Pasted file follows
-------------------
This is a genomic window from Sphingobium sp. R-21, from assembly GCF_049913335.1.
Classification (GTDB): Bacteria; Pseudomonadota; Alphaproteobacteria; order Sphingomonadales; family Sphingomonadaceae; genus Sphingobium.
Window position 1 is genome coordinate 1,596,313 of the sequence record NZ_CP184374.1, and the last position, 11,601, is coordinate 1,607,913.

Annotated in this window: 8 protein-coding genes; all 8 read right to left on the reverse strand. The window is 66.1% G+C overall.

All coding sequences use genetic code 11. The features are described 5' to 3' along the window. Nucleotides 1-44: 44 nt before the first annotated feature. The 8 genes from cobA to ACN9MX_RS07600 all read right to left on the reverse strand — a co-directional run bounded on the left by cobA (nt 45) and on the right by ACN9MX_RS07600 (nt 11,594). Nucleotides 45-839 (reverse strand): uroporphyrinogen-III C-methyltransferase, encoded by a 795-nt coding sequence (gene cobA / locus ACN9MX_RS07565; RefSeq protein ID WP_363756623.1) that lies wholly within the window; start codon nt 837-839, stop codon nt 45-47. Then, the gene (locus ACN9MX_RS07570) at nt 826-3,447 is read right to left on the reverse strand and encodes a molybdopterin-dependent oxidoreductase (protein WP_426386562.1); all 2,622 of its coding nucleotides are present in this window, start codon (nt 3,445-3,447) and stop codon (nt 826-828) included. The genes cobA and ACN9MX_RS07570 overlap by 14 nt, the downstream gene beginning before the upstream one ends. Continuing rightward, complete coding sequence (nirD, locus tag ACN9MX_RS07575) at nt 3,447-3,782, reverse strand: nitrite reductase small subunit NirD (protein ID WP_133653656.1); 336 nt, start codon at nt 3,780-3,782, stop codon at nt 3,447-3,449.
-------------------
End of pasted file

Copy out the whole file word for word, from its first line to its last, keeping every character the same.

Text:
This is a genomic window from Sphingobium sp. R-21, from assembly GCF_049913335.1.
Classification (GTDB): Bacteria; Pseudomonadota; Alphaproteobacteria; order Sphingomonadales; family Sphingomonadaceae; genus Sphingobium.
Window position 1 is genome coordinate 1,596,313 of the sequence record NZ_CP184374.1, and the last position, 11,601, is coordinate 1,607,913.

Annotated in this window: 8 protein-coding genes; all 8 read right to left on the reverse strand. The window is 66.1% G+C overall.

All coding sequences use genetic code 11. The features are described 5' to 3' along the window. Nucleotides 1-44: 44 nt before the first annotated feature. The 8 genes from cobA to ACN9MX_RS07600 all read right to left on the reverse strand — a co-directional run bounded on the left by cobA (nt 45) and on the right by ACN9MX_RS07600 (nt 11,594). Nucleotides 45-839 (reverse strand): uroporphyrinogen-III C-methyltransferase, encoded by a 795-nt coding sequence (gene cobA / locus ACN9MX_RS07565; RefSeq protein ID WP_363756623.1) that lies wholly within the window; start codon nt 837-839, stop codon nt 45-47. Then, the gene (locus ACN9MX_RS07570) at nt 826-3,447 is read right to left on the reverse strand and encodes a molybdopterin-dependent oxidoreductase (protein WP_426386562.1); all 2,622 of its coding nucleotides are present in this window, start codon (nt 3,445-3,447) and stop codon (nt 826-828) included. The genes cobA and ACN9MX_RS07570 overlap by 14 nt, the downstream gene beginning before the upstream one ends. Continuing rightward, complete coding sequence (nirD, locus tag ACN9MX_RS07575) at nt 3,447-3,782, reverse strand: nitrite reductase small subunit NirD (protein ID WP_133653656.1); 336 nt, start codon at nt 3,780-3,782, stop codon at nt 3,447-3,449.